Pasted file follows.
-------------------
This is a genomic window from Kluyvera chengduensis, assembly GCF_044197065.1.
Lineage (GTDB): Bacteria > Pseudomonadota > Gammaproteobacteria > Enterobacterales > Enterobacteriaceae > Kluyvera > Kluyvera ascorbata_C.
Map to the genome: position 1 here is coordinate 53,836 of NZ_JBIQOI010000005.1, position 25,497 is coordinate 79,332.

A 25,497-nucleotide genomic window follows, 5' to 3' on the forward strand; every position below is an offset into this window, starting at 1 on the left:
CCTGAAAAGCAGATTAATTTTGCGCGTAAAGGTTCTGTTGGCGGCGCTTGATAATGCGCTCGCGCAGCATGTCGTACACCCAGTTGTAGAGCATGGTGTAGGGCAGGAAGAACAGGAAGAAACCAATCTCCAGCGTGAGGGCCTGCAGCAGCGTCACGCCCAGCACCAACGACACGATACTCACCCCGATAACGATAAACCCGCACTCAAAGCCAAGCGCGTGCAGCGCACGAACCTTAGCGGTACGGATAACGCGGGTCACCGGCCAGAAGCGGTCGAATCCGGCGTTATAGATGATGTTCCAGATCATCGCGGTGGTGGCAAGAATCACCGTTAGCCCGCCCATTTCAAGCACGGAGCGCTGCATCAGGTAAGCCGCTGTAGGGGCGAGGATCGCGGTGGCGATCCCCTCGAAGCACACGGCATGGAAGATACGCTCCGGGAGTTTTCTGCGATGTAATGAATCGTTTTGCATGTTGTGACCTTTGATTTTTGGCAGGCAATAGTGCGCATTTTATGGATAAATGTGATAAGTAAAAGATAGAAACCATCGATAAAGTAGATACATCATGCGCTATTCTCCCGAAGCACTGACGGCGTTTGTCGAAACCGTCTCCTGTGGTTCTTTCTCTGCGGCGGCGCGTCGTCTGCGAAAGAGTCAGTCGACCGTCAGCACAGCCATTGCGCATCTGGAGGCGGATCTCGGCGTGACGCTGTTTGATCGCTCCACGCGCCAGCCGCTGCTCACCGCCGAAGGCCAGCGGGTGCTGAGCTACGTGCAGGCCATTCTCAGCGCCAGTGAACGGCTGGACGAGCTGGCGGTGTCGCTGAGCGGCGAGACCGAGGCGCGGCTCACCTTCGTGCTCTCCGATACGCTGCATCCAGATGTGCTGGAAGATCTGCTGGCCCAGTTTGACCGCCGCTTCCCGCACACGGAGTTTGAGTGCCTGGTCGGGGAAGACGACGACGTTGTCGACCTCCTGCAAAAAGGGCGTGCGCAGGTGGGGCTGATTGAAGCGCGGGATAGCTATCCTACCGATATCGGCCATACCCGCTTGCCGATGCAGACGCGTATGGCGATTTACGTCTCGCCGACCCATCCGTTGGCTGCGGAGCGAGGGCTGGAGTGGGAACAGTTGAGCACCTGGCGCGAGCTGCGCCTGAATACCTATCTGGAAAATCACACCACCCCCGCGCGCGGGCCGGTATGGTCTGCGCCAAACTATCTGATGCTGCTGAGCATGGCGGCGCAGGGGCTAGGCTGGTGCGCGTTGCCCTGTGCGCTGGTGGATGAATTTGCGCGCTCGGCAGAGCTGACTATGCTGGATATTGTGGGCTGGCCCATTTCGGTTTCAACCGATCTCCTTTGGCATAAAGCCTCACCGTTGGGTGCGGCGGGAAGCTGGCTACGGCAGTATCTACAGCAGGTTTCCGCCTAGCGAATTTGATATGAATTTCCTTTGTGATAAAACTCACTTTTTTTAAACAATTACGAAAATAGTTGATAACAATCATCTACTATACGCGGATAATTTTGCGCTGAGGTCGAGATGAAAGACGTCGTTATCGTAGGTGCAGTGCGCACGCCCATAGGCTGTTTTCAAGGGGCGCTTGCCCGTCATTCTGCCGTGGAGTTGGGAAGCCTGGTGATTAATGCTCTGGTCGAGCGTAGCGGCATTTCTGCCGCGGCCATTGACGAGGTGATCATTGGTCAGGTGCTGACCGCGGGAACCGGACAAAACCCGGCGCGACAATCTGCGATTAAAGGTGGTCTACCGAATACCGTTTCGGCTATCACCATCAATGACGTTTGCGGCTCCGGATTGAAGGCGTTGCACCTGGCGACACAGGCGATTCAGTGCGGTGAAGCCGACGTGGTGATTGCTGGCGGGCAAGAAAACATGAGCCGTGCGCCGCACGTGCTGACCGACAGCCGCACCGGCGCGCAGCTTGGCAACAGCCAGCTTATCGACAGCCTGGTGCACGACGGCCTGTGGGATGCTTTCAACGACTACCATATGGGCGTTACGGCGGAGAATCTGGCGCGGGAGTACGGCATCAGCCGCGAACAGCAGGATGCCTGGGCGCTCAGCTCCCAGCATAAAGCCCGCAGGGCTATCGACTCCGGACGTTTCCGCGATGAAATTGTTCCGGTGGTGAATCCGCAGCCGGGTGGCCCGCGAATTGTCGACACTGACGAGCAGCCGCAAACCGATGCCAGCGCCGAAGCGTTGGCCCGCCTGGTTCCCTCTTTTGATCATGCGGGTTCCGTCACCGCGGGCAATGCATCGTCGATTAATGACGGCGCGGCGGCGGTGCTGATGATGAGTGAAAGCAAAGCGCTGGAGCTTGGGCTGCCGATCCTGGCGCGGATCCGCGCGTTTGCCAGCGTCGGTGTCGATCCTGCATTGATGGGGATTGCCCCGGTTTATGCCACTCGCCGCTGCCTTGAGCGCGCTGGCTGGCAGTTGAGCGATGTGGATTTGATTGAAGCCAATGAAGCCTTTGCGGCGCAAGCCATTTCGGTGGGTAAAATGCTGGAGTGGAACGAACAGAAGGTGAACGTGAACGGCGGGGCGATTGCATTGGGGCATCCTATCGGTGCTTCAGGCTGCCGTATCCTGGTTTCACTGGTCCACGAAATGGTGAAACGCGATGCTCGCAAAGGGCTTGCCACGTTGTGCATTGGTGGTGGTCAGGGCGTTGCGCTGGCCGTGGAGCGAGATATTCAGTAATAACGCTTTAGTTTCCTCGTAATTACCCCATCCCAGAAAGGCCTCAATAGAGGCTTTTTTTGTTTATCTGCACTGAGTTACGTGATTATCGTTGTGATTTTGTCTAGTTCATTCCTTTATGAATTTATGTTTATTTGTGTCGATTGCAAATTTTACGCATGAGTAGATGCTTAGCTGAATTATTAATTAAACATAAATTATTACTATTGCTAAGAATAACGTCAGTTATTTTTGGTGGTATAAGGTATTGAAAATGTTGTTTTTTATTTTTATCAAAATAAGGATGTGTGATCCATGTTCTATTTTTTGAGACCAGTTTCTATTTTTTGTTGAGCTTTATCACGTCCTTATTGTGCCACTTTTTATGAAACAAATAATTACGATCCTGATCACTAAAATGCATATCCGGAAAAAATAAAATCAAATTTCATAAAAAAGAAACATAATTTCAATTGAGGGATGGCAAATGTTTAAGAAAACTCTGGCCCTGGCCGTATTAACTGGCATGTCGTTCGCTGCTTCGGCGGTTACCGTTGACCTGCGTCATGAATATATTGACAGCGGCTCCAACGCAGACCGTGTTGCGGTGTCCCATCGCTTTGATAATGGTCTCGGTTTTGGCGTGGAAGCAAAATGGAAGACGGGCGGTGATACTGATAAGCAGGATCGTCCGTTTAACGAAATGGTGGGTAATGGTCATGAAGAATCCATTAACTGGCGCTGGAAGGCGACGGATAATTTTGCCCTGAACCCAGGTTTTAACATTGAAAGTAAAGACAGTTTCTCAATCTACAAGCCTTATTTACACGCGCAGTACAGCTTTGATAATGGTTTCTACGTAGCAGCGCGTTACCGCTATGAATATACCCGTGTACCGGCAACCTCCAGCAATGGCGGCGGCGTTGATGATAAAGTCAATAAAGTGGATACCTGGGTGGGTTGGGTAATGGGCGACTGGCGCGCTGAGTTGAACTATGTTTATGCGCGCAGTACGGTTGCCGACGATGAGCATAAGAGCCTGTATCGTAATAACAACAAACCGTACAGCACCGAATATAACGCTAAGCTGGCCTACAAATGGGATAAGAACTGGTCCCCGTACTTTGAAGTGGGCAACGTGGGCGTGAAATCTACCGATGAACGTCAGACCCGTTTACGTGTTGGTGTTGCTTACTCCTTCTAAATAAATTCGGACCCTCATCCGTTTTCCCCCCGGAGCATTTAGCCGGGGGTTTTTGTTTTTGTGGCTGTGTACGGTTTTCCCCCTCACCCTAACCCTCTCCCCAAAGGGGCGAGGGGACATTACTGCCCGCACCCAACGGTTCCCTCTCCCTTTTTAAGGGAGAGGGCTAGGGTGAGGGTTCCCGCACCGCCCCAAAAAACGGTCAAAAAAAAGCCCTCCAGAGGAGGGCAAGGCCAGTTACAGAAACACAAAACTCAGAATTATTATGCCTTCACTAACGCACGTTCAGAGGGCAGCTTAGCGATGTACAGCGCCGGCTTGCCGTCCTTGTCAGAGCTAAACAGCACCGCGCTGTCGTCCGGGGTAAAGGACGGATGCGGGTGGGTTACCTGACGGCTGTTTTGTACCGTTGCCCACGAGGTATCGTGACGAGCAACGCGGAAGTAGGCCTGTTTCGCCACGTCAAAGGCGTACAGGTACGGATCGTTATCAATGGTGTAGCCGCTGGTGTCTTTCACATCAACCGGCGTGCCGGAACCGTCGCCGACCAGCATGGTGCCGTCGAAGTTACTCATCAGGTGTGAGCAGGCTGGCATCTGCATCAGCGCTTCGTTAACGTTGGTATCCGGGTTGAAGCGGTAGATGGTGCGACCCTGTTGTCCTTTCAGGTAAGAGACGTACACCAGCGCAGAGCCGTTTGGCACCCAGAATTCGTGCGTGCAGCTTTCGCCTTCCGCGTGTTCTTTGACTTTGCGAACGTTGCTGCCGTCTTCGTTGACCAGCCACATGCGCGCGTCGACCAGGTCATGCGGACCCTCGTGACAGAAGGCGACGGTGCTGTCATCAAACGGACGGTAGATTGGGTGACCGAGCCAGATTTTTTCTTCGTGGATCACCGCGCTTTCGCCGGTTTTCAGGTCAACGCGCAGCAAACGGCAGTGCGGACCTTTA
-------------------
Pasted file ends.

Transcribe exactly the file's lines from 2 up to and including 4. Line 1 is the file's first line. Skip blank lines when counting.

Lineage (GTDB): Bacteria > Pseudomonadota > Gammaproteobacteria > Enterobacterales > Enterobacteriaceae > Kluyvera > Kluyvera ascorbata_C.
Map to the genome: position 1 here is coordinate 53,836 of NZ_JBIQOI010000005.1, position 25,497 is coordinate 79,332.

A 25,497-nucleotide genomic window follows, 5' to 3' on the forward strand; every position below is an offset into this window, starting at 1 on the left: